The eligibility criteria were designed to enable the recruitment of patients experiencing medium risk LBP, stratified by the STarT back tool. The majority of patients stratified to the medium risk group are acute or subacute in nature, potentially benefitting from a multi-modal management approach including the use of analgesia [5, 6]. APPs participating in the feasibility trial agreed that the eligibility criteria were suitable to allow the evaluation of the trial objectives. They echoed the literature in recognising that the condition is the predominant musculoskeletal problem presenting at primary care clinics potentially requiring analgesia as part of its management [5, 56–58]. Synthesis of findings support amendment of the eligibility criteria for a full trial to include LBP patients across all three STarT back stratification groups.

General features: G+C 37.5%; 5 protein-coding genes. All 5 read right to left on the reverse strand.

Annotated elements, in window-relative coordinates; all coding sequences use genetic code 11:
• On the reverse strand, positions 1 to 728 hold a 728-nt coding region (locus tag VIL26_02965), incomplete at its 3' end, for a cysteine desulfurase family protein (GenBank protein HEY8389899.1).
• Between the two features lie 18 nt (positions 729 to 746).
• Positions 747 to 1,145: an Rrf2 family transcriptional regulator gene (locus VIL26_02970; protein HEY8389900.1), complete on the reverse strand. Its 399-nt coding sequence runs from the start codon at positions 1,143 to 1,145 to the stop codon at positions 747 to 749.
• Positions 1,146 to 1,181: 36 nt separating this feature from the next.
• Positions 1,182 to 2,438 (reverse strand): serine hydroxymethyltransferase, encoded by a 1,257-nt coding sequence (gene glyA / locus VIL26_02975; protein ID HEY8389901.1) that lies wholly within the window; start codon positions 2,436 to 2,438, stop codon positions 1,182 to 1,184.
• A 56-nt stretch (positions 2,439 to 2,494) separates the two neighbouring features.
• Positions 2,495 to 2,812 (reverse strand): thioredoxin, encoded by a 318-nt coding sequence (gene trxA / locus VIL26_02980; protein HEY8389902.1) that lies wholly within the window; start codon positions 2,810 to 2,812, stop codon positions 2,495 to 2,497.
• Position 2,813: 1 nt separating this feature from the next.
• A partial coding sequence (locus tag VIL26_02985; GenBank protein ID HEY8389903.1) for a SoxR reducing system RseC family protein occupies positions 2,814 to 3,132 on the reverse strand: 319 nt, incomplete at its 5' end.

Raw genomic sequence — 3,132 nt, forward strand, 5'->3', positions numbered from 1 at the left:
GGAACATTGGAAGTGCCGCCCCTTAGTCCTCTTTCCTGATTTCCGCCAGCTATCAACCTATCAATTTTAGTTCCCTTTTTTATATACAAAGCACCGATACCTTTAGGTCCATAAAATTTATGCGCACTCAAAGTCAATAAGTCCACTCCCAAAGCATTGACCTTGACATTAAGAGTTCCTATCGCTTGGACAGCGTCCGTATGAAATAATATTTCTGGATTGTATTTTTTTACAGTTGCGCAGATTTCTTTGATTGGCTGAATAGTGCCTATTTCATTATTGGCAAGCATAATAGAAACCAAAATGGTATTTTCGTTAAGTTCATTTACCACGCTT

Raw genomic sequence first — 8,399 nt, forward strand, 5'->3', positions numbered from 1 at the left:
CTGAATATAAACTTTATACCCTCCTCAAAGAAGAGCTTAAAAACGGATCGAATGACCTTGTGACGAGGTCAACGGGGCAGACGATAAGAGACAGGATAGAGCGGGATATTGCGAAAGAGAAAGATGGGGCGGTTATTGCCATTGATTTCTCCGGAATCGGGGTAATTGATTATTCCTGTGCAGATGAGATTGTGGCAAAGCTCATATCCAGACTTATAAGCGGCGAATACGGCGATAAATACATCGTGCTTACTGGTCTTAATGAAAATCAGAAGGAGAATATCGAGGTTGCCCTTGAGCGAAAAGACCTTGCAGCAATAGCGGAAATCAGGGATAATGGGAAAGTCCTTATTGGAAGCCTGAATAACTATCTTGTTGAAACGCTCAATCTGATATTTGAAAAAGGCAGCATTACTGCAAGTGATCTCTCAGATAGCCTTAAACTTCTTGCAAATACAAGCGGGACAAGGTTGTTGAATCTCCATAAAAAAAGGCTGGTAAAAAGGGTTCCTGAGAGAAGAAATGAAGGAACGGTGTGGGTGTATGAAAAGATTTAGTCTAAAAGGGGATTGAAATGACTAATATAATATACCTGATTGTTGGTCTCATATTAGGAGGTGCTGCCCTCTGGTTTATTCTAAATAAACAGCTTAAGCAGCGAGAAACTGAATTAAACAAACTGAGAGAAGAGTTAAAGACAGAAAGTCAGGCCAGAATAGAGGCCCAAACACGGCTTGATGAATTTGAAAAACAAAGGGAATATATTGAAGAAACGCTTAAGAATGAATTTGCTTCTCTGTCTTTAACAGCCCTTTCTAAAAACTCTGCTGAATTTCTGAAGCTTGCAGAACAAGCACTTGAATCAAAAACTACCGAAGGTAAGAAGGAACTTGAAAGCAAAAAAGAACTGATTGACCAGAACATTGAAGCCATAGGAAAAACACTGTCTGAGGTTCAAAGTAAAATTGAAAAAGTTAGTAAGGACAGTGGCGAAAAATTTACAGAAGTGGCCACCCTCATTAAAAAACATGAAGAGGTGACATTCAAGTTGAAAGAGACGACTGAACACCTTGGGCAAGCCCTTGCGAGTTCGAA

Epidemiological literature highlights that for first episodes of LBP, pain is seen to improve rapidly in the first four to six weeks and is commonly fully resolved by 12 weeks [94, 97]. This is not the case for the majority of patients with recurrent episodes or persistent LBP. In these patient groups, pain is often accompanied by more prominent psychosocial drivers, with patients commonly developing issues which require a clear long-term individualised psychosocial management plans [94, 97]. If a definitive trial is to include all STarT Back stratification groups, additional longitudinal follow up procedures should be incorporated, rescheduling the trial primary endpoint to 1 year to allow for evaluation of patients in the long term.